Transcription and translation aren’t just concepts but moving processes that are constantly occurring in your body.

To understand it, you have to see it happen:

Prokaryotes and eukaryotes have different metabolic and structural requirements, so their protein synthesis is going to be completely different from ours. You can think of humans as having a complex, highly regulated system of transcription and translation, but bacteria take it a lot easier and use their mRNA as it’s made.

Check out prokaryote transcription in this video: 

Topic 4: Genetic Variation

Inquiry question: How can the genetic similarities and differences within and between species be compared?

Genetic variation can come from meiosis or from outside reproduction process.

In this topic, you’ll be modelling what happens to the genes of an organism when meiosis happens. Variations come from crossing over of homologous chromosomes, fertilisation and mutations.

Not all genes have the same ‘impact’ on an organism. They can be autosomal, sex-linked, co-dominant, incomplete dominant or have multiple alleles. To understand what happens in this process, we use Punnett squares and pedigrees.

A mutation that is found in >1% of the population (enough people have the variation for the gene to be a mutation). By looking at trends in data, we can find single nucleotide polymorphisms (SNPs, pronounced ‘SNIPs’).

These terms may not be familiar to you now, so it’s a good idea to make a word back for this topic!

Topic 5: Inheritance Patterns in a Population

Inquiry question: Can population genetic patterns be predicted with any accuracy?

A new addition to the module is the focus on DNA sequencing and profiling. Never has it been so easy or cheap to sequence a genome. An example of a depth study in this module can be found later on in the blog.

You’ll also be investigating data analysis. Numbers or quantification of experiments are critical to turning data from an experiment into something useful. You’ll be looking at genetics by looking at large-scale collaborative projects, or simply just data from a wide range of people. What can you find from these studies? You can find out what mutations a lot of people seem to have, how disease is inherited and patterns in DNA.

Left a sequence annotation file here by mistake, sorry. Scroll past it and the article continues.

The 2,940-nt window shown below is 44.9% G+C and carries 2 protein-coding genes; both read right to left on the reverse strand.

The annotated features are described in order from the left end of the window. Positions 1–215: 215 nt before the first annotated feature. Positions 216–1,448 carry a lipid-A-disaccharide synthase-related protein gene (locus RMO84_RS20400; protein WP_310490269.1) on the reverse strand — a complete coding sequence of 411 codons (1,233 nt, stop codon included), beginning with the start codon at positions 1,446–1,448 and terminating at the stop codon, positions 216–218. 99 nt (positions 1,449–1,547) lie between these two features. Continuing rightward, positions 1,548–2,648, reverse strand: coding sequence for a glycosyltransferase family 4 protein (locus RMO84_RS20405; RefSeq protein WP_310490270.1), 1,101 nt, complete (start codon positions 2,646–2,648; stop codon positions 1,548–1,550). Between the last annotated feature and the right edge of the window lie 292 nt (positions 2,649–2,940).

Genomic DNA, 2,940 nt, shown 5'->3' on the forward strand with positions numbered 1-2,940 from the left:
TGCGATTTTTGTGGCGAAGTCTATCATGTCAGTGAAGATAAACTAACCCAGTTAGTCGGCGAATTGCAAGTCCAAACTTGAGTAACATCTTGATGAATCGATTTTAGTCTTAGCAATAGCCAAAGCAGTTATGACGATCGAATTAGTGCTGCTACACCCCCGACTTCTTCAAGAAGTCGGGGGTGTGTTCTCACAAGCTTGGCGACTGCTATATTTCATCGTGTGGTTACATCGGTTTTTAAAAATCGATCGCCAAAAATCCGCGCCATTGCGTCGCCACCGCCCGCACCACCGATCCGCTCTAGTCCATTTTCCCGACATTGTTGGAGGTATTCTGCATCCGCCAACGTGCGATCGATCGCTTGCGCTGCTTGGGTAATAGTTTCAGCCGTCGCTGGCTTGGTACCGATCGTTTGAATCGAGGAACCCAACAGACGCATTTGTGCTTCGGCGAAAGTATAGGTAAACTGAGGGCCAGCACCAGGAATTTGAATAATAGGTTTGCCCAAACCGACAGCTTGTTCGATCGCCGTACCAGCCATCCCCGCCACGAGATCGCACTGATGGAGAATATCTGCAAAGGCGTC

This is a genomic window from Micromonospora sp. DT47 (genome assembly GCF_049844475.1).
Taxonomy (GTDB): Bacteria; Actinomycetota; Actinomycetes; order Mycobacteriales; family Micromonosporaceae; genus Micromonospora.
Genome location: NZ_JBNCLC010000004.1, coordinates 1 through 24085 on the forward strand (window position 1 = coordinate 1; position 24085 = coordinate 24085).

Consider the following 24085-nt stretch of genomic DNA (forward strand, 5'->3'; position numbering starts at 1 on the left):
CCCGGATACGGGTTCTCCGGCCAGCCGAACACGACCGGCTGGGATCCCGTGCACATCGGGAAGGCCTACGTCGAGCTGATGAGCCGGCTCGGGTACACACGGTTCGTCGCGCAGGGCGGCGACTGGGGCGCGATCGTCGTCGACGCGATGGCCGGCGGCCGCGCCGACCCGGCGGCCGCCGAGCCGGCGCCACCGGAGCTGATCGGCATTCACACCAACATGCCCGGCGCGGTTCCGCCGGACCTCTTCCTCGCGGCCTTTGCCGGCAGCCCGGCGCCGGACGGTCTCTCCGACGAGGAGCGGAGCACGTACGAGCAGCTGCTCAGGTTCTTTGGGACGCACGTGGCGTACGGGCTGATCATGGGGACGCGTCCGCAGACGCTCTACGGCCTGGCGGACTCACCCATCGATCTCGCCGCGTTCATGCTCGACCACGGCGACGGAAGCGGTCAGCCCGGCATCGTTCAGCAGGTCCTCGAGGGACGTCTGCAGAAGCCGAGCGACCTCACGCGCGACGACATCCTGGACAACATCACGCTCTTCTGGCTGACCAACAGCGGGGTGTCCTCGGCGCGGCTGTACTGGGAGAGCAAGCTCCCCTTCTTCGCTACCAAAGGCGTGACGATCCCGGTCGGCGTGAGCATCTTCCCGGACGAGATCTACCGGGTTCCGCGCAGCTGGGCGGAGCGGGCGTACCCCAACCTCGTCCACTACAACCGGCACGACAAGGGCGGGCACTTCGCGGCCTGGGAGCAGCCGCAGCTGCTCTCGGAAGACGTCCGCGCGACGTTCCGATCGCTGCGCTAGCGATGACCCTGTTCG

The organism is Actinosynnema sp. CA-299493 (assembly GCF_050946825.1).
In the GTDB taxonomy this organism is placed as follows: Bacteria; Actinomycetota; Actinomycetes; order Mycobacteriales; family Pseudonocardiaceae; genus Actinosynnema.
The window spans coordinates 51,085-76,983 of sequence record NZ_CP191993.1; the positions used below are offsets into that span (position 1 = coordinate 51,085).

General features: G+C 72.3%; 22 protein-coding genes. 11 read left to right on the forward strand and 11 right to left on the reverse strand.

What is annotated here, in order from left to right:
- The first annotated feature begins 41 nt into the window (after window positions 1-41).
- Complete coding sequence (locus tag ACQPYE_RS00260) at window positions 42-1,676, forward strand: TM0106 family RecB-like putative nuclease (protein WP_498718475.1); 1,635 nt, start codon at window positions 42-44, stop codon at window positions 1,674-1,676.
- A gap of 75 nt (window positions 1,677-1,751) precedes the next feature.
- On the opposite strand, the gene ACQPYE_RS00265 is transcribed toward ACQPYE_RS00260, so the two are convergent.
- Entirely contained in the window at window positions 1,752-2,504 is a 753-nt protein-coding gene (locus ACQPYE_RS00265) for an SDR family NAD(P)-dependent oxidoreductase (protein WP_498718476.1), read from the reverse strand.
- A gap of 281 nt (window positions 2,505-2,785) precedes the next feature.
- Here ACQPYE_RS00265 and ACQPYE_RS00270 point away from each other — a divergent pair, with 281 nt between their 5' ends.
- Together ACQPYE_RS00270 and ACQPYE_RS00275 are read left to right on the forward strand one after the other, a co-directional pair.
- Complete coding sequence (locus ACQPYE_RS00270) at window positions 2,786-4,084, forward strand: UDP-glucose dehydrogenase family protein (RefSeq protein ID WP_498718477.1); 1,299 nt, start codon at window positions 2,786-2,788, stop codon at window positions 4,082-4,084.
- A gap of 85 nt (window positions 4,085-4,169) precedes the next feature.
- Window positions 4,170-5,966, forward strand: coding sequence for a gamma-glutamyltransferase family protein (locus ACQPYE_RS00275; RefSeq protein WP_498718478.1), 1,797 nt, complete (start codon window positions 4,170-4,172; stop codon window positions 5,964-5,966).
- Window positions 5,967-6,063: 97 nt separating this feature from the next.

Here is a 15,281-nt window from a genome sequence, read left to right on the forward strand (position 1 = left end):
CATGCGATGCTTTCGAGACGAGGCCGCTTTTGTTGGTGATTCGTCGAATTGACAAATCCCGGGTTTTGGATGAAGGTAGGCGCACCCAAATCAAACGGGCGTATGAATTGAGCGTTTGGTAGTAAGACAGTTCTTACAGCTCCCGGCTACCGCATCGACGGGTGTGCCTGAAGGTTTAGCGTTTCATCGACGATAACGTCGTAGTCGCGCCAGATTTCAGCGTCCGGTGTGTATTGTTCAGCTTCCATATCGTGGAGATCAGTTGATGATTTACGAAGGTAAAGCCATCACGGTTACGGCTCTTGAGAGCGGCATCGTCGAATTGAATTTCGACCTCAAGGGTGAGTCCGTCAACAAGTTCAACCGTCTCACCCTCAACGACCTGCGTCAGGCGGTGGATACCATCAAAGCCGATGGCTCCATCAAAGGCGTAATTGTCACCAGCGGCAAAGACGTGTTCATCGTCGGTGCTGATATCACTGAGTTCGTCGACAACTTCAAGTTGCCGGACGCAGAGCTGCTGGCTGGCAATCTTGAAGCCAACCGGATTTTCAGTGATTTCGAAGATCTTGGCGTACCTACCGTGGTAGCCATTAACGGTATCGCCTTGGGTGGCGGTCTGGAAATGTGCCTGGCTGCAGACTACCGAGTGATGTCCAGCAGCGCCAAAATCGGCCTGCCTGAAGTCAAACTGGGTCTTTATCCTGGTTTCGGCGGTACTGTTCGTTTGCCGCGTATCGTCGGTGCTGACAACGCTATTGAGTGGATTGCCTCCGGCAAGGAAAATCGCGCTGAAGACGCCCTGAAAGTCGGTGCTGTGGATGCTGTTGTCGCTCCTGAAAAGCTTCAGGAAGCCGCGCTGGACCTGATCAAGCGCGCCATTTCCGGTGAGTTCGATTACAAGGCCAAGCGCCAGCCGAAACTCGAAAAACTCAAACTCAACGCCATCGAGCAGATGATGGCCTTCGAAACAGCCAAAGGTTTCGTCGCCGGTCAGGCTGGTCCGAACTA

How to Get a Band 6 in HSC Biology Module 5: Heredity

Tip #1: Take an Interest in Your Depth Study

In HSC Biology you’re going to have to complete a depth study! This is an awesome chance for you to dig your teeth into a topic that interests you, and to get a sense of what university level Science is like!

If you’re totally unclear on what the Depth Study is and what you need to be doing, check out our awesome article on Depth Studies here!

If you’re starting to think about what topic you’re going to look into for your Depth Study, The Garvan Institute of Medical Research, a prestigious institution that tackles issues such as cancer, diabetes, obesity and other major diseases gives us a great guide to some topics of depth studies.

Check it out on their website!

Tip #2: Visualise Processes

For processes, a couple videos or a diagram should tell you more than words could. For comparisons, for example, between prokaryotic and eukaryotic DNA replication, you can use a table.

Don’t underestimate the power of a good video!

A site we recommend is from the National Human Genome Research Institute. It covers Transcription and Translation, genetic variation, cloning, heredity and much, much more!

Tip #3: Complete Past Papers

Practicing answering questions is a great way to test your understanding of a topic. It’s one thing to understand a concept, or memorise a video, and it’s another to explain it using scientific terminology.

If you need some practice papers and questions, check out the NESA Past Biology Papers Master List here and module-specific practice questions here!

In conclusion…

Some key processes for HSC Biology Module 5: Heredity that you should definitely get down pat are:

  • DNA replication
  • Cell replication (meiosis/mitosis)
  • Recessive/dominance
  • Reproduction
  • Transcription and Translation
  • Mutations

Keep in mind that even just 5 minutes of study is better than none. You have plenty of time to learn concepts, so take it one step at a time.

Good luck for your studies with HSC Biology Module 5: Heredity! 

Looking for some extra help with HSC Biology?

We have an incredible team of HSC Biology History tutors and mentors who are new HSC syllabus experts!

We can help you master the HSC Biology syllabus and ace your upcoming HSC Biology assessments with personalised lessons conducted one-on-one in your home or at our state of the art campus in Hornsby!

We’ve supported over 5,000 students over the last 10 years, and on average our students score mark improvements of over 19%!

To find out more and get started with an inspirational HSC Biology tutor and mentor, get in touch today or give us a ring on 1300 267 888!